March 2012 » Departments
Converting a degraded aggregate mine into a community asset
Eroding slopes of a former aggregate mine were converted into a series of eight terraced wetlands to retain and filter stormwater onsite.

The Jelke Creek Bird Sanctuary is a 239-acre area located in the Village of Sleepy Hollow, Kane County, Ill. The value of the site, purchased by Dundee Township in 2000, originally was compromised because of historic aggregate mining activities. Impacts included eroding slopes along the perimeters of the site and sheet, rill, and gully erosion throughout the area. Soil-stabilizing vegetative cover was lacking because of the lack of organic topsoil. Water quality impacts – siltation, sedimentation, nutrient enrichment, and habitat degradation – extended from three onsite ponds to nearby Jelke Creek, as well as downstream to the Fox River.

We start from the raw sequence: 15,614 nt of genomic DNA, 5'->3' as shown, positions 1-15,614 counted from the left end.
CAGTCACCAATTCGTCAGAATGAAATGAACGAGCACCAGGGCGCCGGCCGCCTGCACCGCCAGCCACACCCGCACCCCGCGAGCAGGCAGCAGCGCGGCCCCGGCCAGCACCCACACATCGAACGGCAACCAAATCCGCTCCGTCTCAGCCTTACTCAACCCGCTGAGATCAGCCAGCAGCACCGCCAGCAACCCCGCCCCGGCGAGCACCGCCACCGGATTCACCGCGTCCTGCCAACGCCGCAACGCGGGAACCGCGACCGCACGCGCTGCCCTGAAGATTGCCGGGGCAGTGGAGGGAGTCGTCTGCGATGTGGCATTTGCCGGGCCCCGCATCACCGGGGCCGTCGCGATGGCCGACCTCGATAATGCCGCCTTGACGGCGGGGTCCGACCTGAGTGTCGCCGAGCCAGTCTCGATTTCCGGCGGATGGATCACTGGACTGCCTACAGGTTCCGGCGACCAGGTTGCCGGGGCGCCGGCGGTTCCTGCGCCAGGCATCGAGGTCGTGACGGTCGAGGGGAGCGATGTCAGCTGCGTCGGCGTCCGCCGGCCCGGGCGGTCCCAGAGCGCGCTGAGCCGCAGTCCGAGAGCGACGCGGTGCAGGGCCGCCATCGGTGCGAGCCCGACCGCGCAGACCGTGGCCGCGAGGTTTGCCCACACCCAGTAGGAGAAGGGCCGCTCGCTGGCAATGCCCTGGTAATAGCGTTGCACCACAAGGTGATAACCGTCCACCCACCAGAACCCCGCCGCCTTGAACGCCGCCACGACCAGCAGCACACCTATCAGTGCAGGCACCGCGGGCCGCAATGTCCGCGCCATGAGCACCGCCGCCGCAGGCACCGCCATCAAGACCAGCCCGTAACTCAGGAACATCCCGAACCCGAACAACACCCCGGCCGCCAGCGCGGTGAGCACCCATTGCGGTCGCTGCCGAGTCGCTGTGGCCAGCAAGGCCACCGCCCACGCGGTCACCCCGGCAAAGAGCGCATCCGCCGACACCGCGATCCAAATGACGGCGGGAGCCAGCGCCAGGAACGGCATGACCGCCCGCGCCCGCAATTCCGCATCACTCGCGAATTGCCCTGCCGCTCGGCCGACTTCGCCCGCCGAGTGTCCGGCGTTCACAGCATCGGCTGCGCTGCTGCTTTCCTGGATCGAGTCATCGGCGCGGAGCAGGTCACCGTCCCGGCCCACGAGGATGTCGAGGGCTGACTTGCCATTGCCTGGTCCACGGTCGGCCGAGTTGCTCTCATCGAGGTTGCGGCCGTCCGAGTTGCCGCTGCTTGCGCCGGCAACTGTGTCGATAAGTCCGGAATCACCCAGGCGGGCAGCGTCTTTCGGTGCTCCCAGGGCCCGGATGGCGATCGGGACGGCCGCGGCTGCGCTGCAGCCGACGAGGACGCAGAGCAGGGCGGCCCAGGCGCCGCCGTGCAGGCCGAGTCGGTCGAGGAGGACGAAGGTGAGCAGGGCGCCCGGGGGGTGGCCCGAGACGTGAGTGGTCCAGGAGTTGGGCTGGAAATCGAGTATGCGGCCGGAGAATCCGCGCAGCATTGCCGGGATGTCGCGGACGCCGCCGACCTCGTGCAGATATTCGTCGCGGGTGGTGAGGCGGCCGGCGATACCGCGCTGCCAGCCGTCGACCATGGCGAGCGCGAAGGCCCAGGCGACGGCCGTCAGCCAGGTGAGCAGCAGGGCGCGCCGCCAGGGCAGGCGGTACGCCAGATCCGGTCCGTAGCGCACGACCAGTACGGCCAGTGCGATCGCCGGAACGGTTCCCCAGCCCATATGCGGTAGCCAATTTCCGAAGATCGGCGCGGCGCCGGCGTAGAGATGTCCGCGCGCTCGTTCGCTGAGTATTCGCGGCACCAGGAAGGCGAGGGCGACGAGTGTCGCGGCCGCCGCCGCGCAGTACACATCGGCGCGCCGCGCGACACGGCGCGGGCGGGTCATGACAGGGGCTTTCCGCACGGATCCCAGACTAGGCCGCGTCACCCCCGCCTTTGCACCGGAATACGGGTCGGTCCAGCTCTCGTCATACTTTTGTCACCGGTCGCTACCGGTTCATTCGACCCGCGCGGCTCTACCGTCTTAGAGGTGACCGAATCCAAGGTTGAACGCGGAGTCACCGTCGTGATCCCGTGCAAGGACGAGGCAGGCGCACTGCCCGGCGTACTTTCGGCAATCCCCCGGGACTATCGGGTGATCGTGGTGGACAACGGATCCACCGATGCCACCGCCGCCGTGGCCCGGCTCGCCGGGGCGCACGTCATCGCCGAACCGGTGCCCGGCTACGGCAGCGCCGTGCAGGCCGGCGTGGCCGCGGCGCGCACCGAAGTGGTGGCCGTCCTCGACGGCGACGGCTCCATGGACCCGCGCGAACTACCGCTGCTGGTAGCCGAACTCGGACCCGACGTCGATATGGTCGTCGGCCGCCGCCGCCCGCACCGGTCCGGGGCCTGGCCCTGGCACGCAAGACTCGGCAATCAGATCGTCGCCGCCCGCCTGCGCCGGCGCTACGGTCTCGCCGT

In 2007, Dundee Township prepared a reclamation plan with engineering assistance from Living Waters Consultants Inc. The plan took advantage of the site's permeable soils, aggregate stockpiles, limited topsoil stockpiles, ponded areas, as well as proposed wetlands. Through re-grading of slopes and stabilization of stockpiles, berms, and spoil piles, more than 84 acres of the project site now retain and infiltrate runoff from the sub-watershed through the 100-year, 24-hour rainfall recurrence interval. Runoff retention occurs through absorption by native plants, infiltration within extensive onsite coarse aggregate soils, establishment of deep-rooted native plants, enhancement of existing ponds and wetlands to provide pollutant filtration and increased infiltration, and construction of new basins and wetlands to maximize runoff retention.

Find this web-exclusive article and others with the March 2012 issue of CE News.

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